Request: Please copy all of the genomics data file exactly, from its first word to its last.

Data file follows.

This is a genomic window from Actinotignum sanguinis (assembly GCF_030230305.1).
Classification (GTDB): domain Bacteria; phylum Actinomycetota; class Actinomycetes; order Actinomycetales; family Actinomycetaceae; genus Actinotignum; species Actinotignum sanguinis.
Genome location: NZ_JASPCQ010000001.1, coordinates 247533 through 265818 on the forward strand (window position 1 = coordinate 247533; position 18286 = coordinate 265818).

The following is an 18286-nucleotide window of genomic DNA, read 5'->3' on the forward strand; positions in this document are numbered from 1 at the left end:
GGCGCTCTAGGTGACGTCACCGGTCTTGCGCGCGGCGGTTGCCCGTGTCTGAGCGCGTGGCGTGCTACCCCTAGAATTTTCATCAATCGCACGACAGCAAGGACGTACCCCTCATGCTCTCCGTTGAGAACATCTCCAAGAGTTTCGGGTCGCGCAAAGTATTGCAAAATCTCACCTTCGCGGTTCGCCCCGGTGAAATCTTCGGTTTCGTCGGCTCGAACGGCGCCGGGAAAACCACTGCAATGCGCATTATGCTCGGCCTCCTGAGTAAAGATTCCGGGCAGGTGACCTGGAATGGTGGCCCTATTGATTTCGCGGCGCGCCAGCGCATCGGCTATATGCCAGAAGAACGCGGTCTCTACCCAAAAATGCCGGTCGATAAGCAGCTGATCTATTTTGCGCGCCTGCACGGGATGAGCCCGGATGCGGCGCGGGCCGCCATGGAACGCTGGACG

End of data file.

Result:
This is a genomic window from Actinotignum sanguinis (assembly GCF_030230305.1).
Classification (GTDB): domain Bacteria; phylum Actinomycetota; class Actinomycetes; order Actinomycetales; family Actinomycetaceae; genus Actinotignum; species Actinotignum sanguinis.
Genome location: NZ_JASPCQ010000001.1, coordinates 247533 through 265818 on the forward strand (window position 1 = coordinate 247533; position 18286 = coordinate 265818).

The following is an 18286-nucleotide window of genomic DNA, read 5'->3' on the forward strand; positions in this document are numbered from 1 at the left end:
GGCGCTCTAGGTGACGTCACCGGTCTTGCGCGCGGCGGTTGCCCGTGTCTGAGCGCGTGGCGTGCTACCCCTAGAATTTTCATCAATCGCACGACAGCAAGGACGTACCCCTCATGCTCTCCGTTGAGAACATCTCCAAGAGTTTCGGGTCGCGCAAAGTATTGCAAAATCTCACCTTCGCGGTTCGCCCCGGTGAAATCTTCGGTTTCGTCGGCTCGAACGGCGCCGGGAAAACCACTGCAATGCGCATTATGCTCGGCCTCCTGAGTAAAGATTCCGGGCAGGTGACCTGGAATGGTGGCCCTATTGATTTCGCGGCGCGCCAGCGCATCGGCTATATGCCAGAAGAACGCGGTCTCTACCCAAAAATGCCGGTCGATAAGCAGCTGATCTATTTTGCGCGCCTGCACGGGATGAGCCCGGATGCGGCGCGGGCCGCCATGGAACGCTGGACG